Just Maddy pt. 7

by Martha Hubbard

‘So, that was that. Am I really doing this?’ she wondered, watching the wind-devils carousing around her porch while forcing herself to eat some of the soup she’d made for herself. ‘I need to do something or I’ll go nuts.’ 

She got up, rechecked her back pack and added a collection of Robert Frost poems. The shouting, laughing and yowling that passed for singing gradually quieted as the combination of much cheap alcohol and Maddy’s little helper defeated even the loudest and most determined reveller. 

‘Boy, oh boy,’ Maddy thought. ‘Are they ever going to have sore heads in the morning. And am I glad I won’t have to deal with them.’ That thought suddenly made it all real. She was leaving. Nothing and no one was going to stop her. 

At four in the morning she slopped gingerly back to the lodge. The lounge looked like a bomb had gone off in it. Bodies were sprawled everywhere. Chair legs were snapped, couches were damp with vomit and urine and the floor was awash in a mix of trash and something stinky. Maddy extinguished the last of the candles and banked the fire carefully. There was no way she was going to allow an accident to call attention to her absence. A fire in the lodge would bring in the police, and they would want to know where she was They wouldn’t lift a finger over a runaway 15 year old, but a fire might make them feel they had to look for her.. Most of the local cops thought she should have run away ages ago, anyway. At the sound of her moving about, Da opened one eye, saw it was her, grunted and rolled over, back to sleep.

Turning off the lights, she went into the kitchen. There, she boiled eggs, made up more platters of meat and cheese, covering them with cling-film, sliced bread, put out butter and jam. Then she thoroughly washed out the coffee canister and put fresh grounds in to the top. They could boil their own damn water. 

After making sure that all the doors and window were properly shut and locked, she picked up the sandwiches she had made for herself and slipped silently back up to her cabin. At five-thirty, she walked onto her porch, looked up to the stars which had come out, and set off down the road for the main gate to the camp. There was no way she was going to be late this morning. 

At twenty-five minutes past six, Maddy saw the lights of her escape chariot approaching. She signalled and it glided to a stop right beside her.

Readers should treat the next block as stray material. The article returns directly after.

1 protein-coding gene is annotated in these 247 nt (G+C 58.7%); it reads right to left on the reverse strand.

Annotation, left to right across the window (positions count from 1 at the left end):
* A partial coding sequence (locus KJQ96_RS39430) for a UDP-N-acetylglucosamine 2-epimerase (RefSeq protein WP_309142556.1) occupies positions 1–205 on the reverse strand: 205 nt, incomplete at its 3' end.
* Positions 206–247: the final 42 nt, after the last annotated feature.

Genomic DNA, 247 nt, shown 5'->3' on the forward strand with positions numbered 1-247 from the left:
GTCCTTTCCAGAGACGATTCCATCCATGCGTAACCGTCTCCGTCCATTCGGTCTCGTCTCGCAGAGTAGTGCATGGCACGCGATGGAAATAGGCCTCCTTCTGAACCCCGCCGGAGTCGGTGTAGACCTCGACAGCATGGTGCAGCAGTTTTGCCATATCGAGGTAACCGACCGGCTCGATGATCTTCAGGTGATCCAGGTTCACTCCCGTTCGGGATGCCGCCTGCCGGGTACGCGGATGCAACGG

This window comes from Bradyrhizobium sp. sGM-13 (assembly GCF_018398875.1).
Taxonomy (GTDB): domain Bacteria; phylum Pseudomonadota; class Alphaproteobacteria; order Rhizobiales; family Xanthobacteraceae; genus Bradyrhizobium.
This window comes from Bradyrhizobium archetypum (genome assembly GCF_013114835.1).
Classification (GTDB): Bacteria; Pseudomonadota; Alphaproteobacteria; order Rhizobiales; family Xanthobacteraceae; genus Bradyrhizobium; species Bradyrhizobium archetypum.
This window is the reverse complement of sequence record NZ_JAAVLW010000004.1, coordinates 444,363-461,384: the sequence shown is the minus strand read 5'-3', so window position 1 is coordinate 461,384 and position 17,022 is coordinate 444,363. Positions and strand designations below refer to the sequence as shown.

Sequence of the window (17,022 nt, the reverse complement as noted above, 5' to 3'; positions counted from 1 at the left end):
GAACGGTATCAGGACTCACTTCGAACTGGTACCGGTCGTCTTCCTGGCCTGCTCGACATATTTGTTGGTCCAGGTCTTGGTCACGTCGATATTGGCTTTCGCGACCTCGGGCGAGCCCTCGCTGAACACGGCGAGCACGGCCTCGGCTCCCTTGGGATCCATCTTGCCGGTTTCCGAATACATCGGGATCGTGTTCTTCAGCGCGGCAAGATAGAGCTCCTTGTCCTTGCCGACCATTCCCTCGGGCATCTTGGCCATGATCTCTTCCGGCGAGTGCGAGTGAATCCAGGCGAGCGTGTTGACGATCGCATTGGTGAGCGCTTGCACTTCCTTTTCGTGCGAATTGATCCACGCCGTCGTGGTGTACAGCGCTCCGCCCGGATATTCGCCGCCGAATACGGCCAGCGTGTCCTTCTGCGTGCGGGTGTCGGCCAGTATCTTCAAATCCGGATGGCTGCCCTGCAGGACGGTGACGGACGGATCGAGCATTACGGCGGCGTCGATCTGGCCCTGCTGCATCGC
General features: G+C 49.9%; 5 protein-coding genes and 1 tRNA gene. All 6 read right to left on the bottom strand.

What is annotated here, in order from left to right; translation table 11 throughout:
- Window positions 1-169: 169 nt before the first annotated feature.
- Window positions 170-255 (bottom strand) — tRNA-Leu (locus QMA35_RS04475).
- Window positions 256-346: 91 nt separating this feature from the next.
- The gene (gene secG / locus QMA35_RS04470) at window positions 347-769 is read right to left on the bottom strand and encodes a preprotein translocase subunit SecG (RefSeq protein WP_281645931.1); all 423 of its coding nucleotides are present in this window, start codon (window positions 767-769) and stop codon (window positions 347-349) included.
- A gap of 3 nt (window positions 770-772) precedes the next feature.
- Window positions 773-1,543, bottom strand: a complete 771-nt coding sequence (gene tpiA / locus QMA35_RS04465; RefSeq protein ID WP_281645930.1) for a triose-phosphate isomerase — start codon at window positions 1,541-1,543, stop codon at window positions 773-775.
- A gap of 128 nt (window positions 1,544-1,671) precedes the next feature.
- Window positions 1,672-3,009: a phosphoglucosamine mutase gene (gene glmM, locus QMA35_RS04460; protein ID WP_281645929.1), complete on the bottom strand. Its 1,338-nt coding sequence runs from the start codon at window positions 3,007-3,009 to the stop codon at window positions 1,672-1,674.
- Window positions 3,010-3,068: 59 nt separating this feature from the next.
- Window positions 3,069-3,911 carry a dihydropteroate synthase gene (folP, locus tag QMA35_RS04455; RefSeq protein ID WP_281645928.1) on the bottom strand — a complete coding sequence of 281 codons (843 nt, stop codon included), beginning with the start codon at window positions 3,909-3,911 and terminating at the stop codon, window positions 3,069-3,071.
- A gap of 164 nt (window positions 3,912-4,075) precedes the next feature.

“Morning Maddy. You’re off early?”

“Yea, Harold. One of Da’s guests got some kind of stomach bug. I’ve got to track down the pharmacist and get something to stop the vomiting.”

“They have to send a wee thing like you? None of those big guys could have gone for it?”

“They’re mostly too drunk to stand up. Let alone drive a car.” Maddy held out a fiver for her ticket. 

“I suppose you’re right.” Harold shook his head. No one in the area much liked what went on in the lodge in the winter. “Bah! Put that away. I don’t want your money. Just sit up front and keep me company.”

Maddy looked around. She was the only passenger. “Sure Harold. Thanks.” As the bus moved down the coast, weaving in and out of the small villages that depended on it, the sky lightened as dawn slowly condescended to make an appearance. By the time they got to Bangor, the canopy overhead was a brilliant lavender, while the snow carpet was spattered with silver and gold glitter from the rising sun. It was going to be a beautiful day.

“You take care now, Maddy,” said Harold as she got off in the bus parking lot.

“I will Harold, I promise.” Maddy went straight inside to the ticket window. 

“One single ticket to Boston, please,” she asked politely, looking directly into the cashier’s face with her startling, clear blue eyes.

“Boston! That’s a long way for a little thing like you.”

“I know and I’m so excited. It’s the first time I’ve ever been outside of Maine.”

“Wow! Are you sure you’ll be all right so far from home?”

“Of course. I’m going to see my Gran. She’s gonna meet me there.” 



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